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3 Strategies for Leadership to Focus on When Prioritizing Mental Health

Many of you know I had a harrowing experience with the corner of a table. Well, actually, it was when I fainted and my head hit on the corner of a table. Had I known that only one year earlier, a leader experiencing similar stress and exhaustion broke her cheekbone as she fainted and fell to the floor, accepting my vulnerability would have been easier in good company when I regained consciousness.

It turns out that Thrive Global’s founder and CEO Arianna Huffington and I had the same wake-up call. In her case, she was working eighteen-hour days building her news website, and she collapsed in the midst of a phone call while scrolling through emails. In retrospect, I think that both she and I would agree that our experiences foreshadowed an incredible movement that’s taking place in companies all over the world: We can no longer ignore the wake-up call; it’s time to make wellness a priority.

Employee wellness is no longer a hush-hush topic operating from the corner of someone’s desk or dismissed with a bullet point on a job description; mental health is the focus of leadership discussions and a prime directive for human resources executives. Despite the pain and trauma the pandemic has caused everyone, it forced us to recognize that mental health must be part of the mainstream conversation.

Yet, according to Cal Berkeley professor and The Burnout Challenge author Christina Maslach, many workplace cultures are still on a learning curve with how to mitigate the effects of stress and anxiety. Taking time off isn’t a cure for, say, burnout in the workplace. Maslach explains that burnout is a response to chronic stressors. If we give someone time off, that’s only a temporary coping mechanism. “Coping doesn’t take care of the causing,” says Maslach.

We have to work at understanding the mismatch between an employee and the root cause of stress, she adds. Is it a lack of perceived fairness, too many long hours, or low levels of connectedness with others? Or is it ongoing situational crises of the Southwest Airlines kind? No matter the root cause, Maslach recommends a combination of resting, recharging, and connecting to help you cope with consistent pressure.


Because stress happens every day, it has to be interrupted every day, says Maslach. Huffington and her leadership team at Thrive Global have acted on this advice and provided their employees with more than one hundred sixty-second “Resets” to choose from online, which allow for that emotional reset between tasks or meetings. Basic science teaches us that if we can break the stress cycle with these exercises, the body releases the cortisol—a hormone that regulates your blood pressure and your body’s stress response.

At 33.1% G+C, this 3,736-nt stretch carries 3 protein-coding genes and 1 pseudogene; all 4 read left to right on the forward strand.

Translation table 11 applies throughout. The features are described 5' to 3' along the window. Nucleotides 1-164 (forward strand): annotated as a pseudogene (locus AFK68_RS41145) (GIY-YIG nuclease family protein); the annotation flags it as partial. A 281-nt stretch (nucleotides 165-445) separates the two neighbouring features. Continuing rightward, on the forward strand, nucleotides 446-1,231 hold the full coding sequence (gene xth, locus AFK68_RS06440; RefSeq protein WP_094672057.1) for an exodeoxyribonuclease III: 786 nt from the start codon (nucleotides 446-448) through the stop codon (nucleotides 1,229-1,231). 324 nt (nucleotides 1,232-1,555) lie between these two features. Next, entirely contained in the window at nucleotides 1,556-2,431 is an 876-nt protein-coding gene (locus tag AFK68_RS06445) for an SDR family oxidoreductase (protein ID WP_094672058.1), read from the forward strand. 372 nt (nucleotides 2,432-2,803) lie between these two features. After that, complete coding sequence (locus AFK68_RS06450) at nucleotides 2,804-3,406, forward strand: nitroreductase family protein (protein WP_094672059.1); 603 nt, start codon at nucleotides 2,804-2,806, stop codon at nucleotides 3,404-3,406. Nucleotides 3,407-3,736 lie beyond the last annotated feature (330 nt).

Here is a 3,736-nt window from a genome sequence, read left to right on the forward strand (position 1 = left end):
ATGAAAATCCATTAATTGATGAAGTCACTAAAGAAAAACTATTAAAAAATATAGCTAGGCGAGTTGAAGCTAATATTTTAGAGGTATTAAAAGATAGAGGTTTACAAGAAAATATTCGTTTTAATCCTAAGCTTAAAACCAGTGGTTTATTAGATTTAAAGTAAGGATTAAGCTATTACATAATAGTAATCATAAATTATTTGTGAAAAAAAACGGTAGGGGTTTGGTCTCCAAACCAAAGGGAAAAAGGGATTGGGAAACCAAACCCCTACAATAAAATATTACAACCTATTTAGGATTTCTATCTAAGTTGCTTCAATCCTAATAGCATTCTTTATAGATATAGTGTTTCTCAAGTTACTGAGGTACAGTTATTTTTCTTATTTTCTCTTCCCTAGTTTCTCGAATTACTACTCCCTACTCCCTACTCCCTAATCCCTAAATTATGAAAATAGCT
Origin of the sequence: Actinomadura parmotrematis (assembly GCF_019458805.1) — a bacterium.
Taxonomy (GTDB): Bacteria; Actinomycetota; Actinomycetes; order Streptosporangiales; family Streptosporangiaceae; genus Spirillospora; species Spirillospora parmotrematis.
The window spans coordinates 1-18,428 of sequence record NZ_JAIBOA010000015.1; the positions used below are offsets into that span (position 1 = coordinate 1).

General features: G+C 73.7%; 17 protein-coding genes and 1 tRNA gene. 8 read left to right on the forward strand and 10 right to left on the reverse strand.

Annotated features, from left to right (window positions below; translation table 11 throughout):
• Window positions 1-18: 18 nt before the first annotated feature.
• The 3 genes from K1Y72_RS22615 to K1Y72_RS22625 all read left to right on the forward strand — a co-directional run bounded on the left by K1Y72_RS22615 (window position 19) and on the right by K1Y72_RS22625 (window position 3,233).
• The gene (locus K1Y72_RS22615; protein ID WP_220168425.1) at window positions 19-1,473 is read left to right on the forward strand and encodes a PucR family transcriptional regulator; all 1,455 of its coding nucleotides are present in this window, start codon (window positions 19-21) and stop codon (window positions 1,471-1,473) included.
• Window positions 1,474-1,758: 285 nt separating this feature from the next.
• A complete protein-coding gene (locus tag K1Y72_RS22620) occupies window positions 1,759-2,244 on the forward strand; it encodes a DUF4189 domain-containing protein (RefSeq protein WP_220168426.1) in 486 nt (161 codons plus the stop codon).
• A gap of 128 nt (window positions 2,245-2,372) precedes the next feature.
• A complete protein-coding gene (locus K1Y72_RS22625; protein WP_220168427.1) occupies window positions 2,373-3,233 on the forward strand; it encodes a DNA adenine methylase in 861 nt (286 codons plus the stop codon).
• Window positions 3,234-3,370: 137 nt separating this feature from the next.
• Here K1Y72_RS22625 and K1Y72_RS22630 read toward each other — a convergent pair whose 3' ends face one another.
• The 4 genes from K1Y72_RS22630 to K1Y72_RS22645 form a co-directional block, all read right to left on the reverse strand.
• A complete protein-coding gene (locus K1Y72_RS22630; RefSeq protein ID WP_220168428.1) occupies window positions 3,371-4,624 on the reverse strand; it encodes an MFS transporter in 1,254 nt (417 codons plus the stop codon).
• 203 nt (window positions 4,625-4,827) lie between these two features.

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Refueling our mental and physical energy can mean something different for every person. What’s more, taking time off isn’t always the answer, because what created signs of burnout is often waiting for you when you return.

Our recovery depends on an integrated approach of all three strategies mentioned here (rest, recharge, and connect). If you ask twenty people what recharges them, you’ll get twenty different answers. Leaders need to facilitate dialogue around what that looks like—for instance, creating an online space where employees can share how they’ve personally chosen to recharge so others are inspired to look deeper within their own interests and hobbies. 


Thanks to longitudinal research of successful people, like the 80-year study overseen by Robert Waldinger at Harvard Business School, we know that social connections with your partner, family, friends, and social circles are the single most important indicators of happiness. “Personal connection creates mental and emotional stimulation, which are automatic mood boosters, while isolation is a mood buster,” says Waldinger. “Taking care of your body is important, but tending to your relationships is a form of self-care too.”

I don’t want to speak for Arianna Huffington, but it’s safe to guess that she and I consider ourselves among the lucky ones. We had great people surrounding us who were ready to step up when we needed it. But the learning moment is that we both needed to build in self-care measures and model that behavior for our teams.

If you’re feeling invincible right now and thinking “That’s not going to happen to me,” remember that everyone responds to stress differently. People will look to their leaders for permission to be human, and we could all use more humanity in the workplace.   

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